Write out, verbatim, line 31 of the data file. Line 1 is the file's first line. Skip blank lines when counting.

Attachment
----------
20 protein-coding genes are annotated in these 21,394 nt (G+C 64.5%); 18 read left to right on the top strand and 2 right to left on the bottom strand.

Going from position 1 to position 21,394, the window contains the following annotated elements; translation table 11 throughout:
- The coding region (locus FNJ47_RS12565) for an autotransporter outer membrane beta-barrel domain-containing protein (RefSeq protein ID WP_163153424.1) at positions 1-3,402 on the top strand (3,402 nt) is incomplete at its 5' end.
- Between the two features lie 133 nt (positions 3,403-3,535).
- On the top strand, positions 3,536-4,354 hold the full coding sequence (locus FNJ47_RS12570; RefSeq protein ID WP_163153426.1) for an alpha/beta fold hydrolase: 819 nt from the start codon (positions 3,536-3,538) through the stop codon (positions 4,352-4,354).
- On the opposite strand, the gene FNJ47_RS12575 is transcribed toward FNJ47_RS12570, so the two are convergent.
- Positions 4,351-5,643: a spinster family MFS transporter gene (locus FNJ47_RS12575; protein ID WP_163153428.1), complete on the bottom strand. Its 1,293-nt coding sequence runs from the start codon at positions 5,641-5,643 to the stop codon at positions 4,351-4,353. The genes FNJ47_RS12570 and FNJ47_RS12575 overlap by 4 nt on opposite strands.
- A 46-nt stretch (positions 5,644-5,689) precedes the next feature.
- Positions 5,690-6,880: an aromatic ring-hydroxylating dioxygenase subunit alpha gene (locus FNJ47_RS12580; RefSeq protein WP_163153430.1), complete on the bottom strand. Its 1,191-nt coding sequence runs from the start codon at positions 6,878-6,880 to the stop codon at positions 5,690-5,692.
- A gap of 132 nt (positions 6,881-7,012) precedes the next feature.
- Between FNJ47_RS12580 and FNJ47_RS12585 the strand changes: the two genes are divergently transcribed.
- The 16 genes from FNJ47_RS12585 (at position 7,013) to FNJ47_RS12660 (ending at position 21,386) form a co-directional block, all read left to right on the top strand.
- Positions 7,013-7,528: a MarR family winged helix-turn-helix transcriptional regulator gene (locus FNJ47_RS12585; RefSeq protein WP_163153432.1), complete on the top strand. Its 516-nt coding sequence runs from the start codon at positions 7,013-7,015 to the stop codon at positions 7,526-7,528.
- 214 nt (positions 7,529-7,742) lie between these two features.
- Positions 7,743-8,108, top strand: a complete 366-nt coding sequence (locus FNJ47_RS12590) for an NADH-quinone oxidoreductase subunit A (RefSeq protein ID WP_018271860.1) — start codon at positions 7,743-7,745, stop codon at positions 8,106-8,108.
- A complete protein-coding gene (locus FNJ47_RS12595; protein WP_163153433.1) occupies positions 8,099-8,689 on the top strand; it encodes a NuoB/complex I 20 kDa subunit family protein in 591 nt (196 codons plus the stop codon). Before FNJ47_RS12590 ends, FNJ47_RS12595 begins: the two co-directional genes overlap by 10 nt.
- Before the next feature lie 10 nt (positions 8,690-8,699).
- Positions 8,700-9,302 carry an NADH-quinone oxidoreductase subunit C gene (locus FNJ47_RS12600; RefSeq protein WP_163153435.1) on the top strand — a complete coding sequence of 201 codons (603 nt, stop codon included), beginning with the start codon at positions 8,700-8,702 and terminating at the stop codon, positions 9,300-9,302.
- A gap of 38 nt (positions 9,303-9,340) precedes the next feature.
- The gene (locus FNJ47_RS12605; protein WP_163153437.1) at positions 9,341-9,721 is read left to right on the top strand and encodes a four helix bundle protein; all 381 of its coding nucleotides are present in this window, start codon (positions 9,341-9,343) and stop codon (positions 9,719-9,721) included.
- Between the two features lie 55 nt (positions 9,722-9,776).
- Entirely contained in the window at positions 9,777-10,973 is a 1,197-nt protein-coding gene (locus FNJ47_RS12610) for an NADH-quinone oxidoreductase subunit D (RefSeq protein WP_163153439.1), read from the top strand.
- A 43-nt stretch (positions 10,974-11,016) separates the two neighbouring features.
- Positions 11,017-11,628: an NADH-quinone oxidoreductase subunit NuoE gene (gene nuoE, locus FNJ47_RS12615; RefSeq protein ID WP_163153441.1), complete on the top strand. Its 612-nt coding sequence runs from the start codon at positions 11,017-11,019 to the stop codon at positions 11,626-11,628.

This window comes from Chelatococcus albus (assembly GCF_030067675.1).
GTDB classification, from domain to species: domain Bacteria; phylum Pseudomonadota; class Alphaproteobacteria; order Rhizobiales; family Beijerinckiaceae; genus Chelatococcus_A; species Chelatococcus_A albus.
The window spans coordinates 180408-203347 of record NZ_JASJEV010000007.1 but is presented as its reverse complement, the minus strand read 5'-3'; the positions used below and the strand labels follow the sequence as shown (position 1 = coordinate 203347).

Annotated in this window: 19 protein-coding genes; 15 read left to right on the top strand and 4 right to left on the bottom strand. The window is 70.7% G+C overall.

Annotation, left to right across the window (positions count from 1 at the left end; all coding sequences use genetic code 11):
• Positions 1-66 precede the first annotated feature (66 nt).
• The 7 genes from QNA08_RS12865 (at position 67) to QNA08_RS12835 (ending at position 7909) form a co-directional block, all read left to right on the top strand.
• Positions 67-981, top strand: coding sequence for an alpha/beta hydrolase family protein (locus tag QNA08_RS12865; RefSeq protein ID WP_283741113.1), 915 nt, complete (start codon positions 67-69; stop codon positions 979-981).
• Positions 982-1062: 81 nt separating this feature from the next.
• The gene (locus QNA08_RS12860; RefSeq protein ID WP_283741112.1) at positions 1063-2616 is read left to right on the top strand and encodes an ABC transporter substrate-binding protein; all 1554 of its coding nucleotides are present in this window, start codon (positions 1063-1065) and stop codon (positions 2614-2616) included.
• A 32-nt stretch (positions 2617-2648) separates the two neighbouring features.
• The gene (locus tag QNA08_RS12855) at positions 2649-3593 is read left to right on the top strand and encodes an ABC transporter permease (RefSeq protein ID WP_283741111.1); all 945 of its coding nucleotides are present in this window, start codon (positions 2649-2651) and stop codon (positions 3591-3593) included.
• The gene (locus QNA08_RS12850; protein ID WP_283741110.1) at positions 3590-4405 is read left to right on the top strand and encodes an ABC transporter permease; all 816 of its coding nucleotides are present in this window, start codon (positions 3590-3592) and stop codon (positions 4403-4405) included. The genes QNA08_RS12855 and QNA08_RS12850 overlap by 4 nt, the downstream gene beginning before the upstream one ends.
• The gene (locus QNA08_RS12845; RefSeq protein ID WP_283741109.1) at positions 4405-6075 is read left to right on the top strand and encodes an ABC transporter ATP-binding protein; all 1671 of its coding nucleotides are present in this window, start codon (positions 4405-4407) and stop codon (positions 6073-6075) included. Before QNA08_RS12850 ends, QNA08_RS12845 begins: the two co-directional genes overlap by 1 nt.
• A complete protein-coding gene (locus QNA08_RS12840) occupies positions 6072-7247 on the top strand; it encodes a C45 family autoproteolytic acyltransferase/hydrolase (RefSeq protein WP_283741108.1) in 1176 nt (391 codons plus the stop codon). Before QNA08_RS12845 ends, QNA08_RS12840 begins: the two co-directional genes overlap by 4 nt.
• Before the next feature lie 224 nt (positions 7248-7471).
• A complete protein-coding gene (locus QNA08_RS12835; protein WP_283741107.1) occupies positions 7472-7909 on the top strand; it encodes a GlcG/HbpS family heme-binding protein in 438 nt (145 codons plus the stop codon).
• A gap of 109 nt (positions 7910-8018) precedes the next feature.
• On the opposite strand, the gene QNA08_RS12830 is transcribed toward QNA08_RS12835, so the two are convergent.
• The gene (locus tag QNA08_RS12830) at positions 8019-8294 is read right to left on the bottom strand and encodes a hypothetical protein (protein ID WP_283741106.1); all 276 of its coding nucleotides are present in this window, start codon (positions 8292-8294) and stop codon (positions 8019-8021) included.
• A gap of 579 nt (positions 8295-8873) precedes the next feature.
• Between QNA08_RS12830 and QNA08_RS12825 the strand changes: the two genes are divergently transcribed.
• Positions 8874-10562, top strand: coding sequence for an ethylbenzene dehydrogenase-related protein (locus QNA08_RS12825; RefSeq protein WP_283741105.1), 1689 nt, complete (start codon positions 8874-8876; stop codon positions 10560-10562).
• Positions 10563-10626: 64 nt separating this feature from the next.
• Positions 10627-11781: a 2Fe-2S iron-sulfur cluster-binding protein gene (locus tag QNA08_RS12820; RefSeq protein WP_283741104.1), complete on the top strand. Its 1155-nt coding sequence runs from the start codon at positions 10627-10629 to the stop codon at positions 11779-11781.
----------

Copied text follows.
• The 7 genes from QNA08_RS12865 (at position 67) to QNA08_RS12835 (ending at position 7909) form a co-directional block, all read left to right on the top strand.